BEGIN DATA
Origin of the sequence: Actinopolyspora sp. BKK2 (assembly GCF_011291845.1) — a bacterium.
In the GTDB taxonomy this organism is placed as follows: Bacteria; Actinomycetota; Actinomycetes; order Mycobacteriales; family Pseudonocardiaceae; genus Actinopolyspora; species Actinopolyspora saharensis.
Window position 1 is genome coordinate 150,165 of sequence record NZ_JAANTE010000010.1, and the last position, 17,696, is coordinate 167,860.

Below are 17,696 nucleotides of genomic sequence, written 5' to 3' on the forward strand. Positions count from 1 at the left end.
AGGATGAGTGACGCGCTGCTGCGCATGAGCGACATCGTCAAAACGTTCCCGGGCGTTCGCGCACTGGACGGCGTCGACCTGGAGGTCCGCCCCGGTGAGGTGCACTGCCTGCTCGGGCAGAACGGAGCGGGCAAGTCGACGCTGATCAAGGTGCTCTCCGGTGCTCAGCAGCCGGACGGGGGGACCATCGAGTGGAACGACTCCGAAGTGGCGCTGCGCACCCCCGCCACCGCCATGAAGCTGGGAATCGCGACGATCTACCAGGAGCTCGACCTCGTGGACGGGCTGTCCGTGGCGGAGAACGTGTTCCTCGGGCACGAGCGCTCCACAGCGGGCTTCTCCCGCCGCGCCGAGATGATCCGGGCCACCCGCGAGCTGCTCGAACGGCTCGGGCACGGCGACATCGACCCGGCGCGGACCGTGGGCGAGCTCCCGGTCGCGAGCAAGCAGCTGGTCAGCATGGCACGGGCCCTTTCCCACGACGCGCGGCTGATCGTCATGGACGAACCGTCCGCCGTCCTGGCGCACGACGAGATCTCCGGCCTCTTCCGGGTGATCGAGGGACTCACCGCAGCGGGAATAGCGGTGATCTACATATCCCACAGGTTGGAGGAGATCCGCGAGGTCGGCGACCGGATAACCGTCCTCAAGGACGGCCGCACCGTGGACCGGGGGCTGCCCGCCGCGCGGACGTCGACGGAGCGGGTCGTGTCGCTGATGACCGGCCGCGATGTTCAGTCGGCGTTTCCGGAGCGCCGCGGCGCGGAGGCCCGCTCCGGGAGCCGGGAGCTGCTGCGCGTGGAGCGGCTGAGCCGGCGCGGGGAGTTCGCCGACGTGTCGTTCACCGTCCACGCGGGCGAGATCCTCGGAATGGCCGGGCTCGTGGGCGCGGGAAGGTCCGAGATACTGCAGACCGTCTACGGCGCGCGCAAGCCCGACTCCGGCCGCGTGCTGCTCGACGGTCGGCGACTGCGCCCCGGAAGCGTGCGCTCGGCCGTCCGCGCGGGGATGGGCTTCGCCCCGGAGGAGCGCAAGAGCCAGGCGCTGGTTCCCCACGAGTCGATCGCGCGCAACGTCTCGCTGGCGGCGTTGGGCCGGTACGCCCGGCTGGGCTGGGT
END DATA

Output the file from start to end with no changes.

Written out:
Origin of the sequence: Actinopolyspora sp. BKK2 (assembly GCF_011291845.1) — a bacterium.
In the GTDB taxonomy this organism is placed as follows: Bacteria; Actinomycetota; Actinomycetes; order Mycobacteriales; family Pseudonocardiaceae; genus Actinopolyspora; species Actinopolyspora saharensis.
Window position 1 is genome coordinate 150,165 of sequence record NZ_JAANTE010000010.1, and the last position, 17,696, is coordinate 167,860.

Below are 17,696 nucleotides of genomic sequence, written 5' to 3' on the forward strand. Positions count from 1 at the left end.
AGGATGAGTGACGCGCTGCTGCGCATGAGCGACATCGTCAAAACGTTCCCGGGCGTTCGCGCACTGGACGGCGTCGACCTGGAGGTCCGCCCCGGTGAGGTGCACTGCCTGCTCGGGCAGAACGGAGCGGGCAAGTCGACGCTGATCAAGGTGCTCTCCGGTGCTCAGCAGCCGGACGGGGGGACCATCGAGTGGAACGACTCCGAAGTGGCGCTGCGCACCCCCGCCACCGCCATGAAGCTGGGAATCGCGACGATCTACCAGGAGCTCGACCTCGTGGACGGGCTGTCCGTGGCGGAGAACGTGTTCCTCGGGCACGAGCGCTCCACAGCGGGCTTCTCCCGCCGCGCCGAGATGATCCGGGCCACCCGCGAGCTGCTCGAACGGCTCGGGCACGGCGACATCGACCCGGCGCGGACCGTGGGCGAGCTCCCGGTCGCGAGCAAGCAGCTGGTCAGCATGGCACGGGCCCTTTCCCACGACGCGCGGCTGATCGTCATGGACGAACCGTCCGCCGTCCTGGCGCACGACGAGATCTCCGGCCTCTTCCGGGTGATCGAGGGACTCACCGCAGCGGGAATAGCGGTGATCTACATATCCCACAGGTTGGAGGAGATCCGCGAGGTCGGCGACCGGATAACCGTCCTCAAGGACGGCCGCACCGTGGACCGGGGGCTGCCCGCCGCGCGGACGTCGACGGAGCGGGTCGTGTCGCTGATGACCGGCCGCGATGTTCAGTCGGCGTTTCCGGAGCGCCGCGGCGCGGAGGCCCGCTCCGGGAGCCGGGAGCTGCTGCGCGTGGAGCGGCTGAGCCGGCGCGGGGAGTTCGCCGACGTGTCGTTCACCGTCCACGCGGGCGAGATCCTCGGAATGGCCGGGCTCGTGGGCGCGGGAAGGTCCGAGATACTGCAGACCGTCTACGGCGCGCGCAAGCCCGACTCCGGCCGCGTGCTGCTCGACGGTCGGCGACTGCGCCCCGGAAGCGTGCGCTCGGCCGTCCGCGCGGGGATGGGCTTCGCCCCGGAGGAGCGCAAGAGCCAGGCGCTGGTTCCCCACGAGTCGATCGCGCGCAACGTCTCGCTGGCGGCGTTGGGCCGGTACGCCCGGCTGGGCTGGGT